Nuclear Cardiology

The Nuclear Cardiology Laboratory at Hartford Hospital performs over 2,300 nuclear cardiology procedures annually. Equipment includes two SPECT cameras with CT scanners for attenuation correction, a PET scanner, as well as multiple rooms equipped for exercise stress testing. Cardiology fellows spend a total of five months in nuclear cardiology throughout the three-year fellowship, which affords ample opportunity to perform exercise and pharmacologic stress testing and interpret nuclear cardiology procedures with an attending physician.

The nuclear cardiology rotation exposes fellows to SPECT and PET myocardial perfusion imaging, radionuclide ventriculography, and cardiac amyloid studies. Cardiac PET studies also include cardiac sarcoid evaluation, FDG viability imaging, and coronary flow reserve determination.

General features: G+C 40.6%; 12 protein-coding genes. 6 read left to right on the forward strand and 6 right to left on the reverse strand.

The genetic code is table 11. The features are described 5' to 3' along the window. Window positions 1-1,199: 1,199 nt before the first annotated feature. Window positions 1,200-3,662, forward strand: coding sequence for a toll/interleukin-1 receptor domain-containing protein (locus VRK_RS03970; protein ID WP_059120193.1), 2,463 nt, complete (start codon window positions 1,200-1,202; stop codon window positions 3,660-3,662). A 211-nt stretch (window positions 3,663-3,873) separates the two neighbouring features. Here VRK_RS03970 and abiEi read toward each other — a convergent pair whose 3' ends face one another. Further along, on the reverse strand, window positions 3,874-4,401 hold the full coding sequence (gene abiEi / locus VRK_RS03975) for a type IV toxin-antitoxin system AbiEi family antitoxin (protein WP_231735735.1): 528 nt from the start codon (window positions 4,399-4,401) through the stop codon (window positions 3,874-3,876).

During the second and third years, fellows are expected to spend time with technologists to gain an understanding of image acquisition processing and quality control. Time is spent learning technical problems that can occur during the acquisition and processing of nuclear procedures. Fellows who choose to take nuclear cardiology boards are well-prepared from the nuclear cardiology rotations.

Dr. Lane Duvall, Director of Nuclear Cardiology, provides overview of the nuclear and stress lab rotations: